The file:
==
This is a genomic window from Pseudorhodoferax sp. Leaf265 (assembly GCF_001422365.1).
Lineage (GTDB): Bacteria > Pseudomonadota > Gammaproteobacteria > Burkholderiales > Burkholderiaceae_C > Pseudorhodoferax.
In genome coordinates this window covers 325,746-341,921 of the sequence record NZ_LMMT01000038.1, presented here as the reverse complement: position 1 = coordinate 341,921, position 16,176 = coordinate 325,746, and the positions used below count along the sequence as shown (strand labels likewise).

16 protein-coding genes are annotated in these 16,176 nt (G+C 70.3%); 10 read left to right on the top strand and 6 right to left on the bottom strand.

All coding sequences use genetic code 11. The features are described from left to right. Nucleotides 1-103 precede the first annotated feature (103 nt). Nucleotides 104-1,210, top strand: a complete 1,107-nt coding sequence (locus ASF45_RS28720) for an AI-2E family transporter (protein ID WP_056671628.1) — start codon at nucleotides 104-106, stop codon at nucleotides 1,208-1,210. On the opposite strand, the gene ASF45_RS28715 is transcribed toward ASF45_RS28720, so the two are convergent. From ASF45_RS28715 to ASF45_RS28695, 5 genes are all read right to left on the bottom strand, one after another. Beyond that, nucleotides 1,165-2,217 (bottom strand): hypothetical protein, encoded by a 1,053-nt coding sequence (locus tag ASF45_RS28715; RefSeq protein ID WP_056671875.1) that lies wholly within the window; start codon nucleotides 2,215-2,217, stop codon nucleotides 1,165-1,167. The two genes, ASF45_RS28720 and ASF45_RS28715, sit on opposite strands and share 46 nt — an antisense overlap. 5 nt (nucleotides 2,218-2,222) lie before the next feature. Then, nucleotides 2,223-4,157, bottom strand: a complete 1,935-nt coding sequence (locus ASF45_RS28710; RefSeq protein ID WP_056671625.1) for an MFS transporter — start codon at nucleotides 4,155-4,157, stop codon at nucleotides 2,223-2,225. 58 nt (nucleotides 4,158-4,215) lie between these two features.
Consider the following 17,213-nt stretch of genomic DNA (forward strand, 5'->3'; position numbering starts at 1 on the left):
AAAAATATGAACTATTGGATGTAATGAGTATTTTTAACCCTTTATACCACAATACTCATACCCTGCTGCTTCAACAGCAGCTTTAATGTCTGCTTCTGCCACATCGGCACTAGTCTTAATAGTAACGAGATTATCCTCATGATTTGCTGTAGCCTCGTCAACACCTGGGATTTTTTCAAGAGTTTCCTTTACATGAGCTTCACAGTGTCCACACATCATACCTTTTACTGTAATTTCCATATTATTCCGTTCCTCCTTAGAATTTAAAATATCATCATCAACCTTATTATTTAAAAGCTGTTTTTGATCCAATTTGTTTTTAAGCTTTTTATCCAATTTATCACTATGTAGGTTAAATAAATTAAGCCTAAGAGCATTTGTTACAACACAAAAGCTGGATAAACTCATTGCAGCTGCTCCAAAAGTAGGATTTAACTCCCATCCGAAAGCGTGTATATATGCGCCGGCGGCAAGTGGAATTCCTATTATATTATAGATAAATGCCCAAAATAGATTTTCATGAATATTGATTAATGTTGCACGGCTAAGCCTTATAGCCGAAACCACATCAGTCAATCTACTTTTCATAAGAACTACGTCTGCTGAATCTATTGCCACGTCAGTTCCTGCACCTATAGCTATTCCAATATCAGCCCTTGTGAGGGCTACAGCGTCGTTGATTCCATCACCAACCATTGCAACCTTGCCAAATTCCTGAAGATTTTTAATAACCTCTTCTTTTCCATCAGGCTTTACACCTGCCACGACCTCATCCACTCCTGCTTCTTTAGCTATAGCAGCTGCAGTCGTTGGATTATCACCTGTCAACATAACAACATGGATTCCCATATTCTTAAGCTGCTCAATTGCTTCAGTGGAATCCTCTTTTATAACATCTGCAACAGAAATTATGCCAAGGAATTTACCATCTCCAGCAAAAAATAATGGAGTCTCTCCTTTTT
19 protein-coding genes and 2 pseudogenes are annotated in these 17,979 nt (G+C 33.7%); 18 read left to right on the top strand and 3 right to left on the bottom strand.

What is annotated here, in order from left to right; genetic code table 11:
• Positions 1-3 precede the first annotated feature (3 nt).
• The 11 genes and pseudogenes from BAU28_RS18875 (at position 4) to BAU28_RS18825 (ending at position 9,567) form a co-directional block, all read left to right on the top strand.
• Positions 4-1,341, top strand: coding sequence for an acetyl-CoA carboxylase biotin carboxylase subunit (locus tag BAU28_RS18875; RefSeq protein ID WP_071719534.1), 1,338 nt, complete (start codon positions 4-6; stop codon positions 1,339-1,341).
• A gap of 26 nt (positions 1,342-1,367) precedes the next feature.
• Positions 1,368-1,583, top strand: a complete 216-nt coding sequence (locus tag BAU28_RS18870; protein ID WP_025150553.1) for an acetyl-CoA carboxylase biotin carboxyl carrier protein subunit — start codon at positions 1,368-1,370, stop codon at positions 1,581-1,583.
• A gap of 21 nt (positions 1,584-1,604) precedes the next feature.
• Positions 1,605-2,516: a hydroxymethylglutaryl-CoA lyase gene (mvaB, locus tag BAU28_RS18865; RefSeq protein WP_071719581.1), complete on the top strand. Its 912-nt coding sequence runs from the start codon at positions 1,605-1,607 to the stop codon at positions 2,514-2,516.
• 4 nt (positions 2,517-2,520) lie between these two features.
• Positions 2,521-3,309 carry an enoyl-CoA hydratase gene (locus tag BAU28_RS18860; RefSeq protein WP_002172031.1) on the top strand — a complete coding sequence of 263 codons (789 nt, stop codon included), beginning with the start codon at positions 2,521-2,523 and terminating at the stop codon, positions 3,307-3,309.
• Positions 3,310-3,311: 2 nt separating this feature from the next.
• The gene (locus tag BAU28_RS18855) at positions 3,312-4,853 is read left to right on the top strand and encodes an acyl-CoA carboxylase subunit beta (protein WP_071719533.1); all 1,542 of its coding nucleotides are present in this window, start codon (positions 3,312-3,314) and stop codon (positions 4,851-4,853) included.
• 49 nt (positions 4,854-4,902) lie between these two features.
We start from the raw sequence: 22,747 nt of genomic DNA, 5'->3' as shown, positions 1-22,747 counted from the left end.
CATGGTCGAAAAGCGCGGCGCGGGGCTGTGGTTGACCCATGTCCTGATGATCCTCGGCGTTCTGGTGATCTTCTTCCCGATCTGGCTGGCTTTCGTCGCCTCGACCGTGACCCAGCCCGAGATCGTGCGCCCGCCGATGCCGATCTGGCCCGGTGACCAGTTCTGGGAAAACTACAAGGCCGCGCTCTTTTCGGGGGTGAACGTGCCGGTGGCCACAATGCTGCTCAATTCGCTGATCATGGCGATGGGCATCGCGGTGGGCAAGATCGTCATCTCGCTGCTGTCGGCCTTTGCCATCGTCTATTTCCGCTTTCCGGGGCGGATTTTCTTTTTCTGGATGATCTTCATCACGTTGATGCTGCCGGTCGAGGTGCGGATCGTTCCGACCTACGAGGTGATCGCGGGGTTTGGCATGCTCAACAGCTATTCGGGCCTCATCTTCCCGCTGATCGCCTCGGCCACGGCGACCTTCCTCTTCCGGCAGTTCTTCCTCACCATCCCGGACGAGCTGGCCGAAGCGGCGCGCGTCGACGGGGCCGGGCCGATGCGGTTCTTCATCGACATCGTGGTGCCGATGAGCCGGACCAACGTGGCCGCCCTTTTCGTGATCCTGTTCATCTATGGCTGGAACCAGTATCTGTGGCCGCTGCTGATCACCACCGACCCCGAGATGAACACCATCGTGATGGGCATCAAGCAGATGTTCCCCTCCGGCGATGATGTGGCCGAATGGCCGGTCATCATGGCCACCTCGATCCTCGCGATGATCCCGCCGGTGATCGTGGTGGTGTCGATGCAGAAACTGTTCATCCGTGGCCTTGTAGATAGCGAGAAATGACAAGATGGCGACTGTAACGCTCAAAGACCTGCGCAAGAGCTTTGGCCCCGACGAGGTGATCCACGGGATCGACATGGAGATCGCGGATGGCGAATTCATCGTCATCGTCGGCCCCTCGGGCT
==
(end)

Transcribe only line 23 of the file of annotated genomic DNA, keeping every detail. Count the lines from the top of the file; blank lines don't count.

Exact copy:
CATGGTCGAAAAGCGCGGCGCGGGGCTGTGGTTGACCCATGTCCTGATGATCCTCGGCGTTCTGGTGATCTTCTTCCCGATCTGGCTGGCTTTCGTCGCCTCGACCGTGACCCAGCCCGAGATCGTGCGCCCGCCGATGCCGATCTGGCCCGGTGACCAGTTCTGGGAAAACTACAAGGCCGCGCTCTTTTCGGGGGTGAACGTGCCGGTGGCCACAATGCTGCTCAATTCGCTGATCATGGCGATGGGCATCGCGGTGGGCAAGATCGTCATCTCGCTGCTGTCGGCCTTTGCCATCGTCTATTTCCGCTTTCCGGGGCGGATTTTCTTTTTCTGGATGATCTTCATCACGTTGATGCTGCCGGTCGAGGTGCGGATCGTTCCGACCTACGAGGTGATCGCGGGGTTTGGCATGCTCAACAGCTATTCGGGCCTCATCTTCCCGCTGATCGCCTCGGCCACGGCGACCTTCCTCTTCCGGCAGTTCTTCCTCACCATCCCGGACGAGCTGGCCGAAGCGGCGCGCGTCGACGGGGCCGGGCCGATGCGGTTCTTCATCGACATCGTGGTGCCGATGAGCCGGACCAACGTGGCCGCCCTTTTCGTGATCCTGTTCATCTATGGCTGGAACCAGTATCTGTGGCCGCTGCTGATCACCACCGACCCCGAGATGAACACCATCGTGATGGGCATCAAGCAGATGTTCCCCTCCGGCGATGATGTGGCCGAATGGCCGGTCATCATGGCCACCTCGATCCTCGCGATGATCCCGCCGGTGATCGTGGTGGTGTCGATGCAGAAACTGTTCATCCGTGGCCTTGTAGATAGCGAGAAATGACAAGATGGCGACTGTAACGCTCAAAGACCTGCGCAAGAGCTTTGGCCCCGACGAGGTGATCCACGGGATCGACATGGAGATCGCGGATGGCGAATTCATCGTCATCGTCGGCCCCTCGGGCT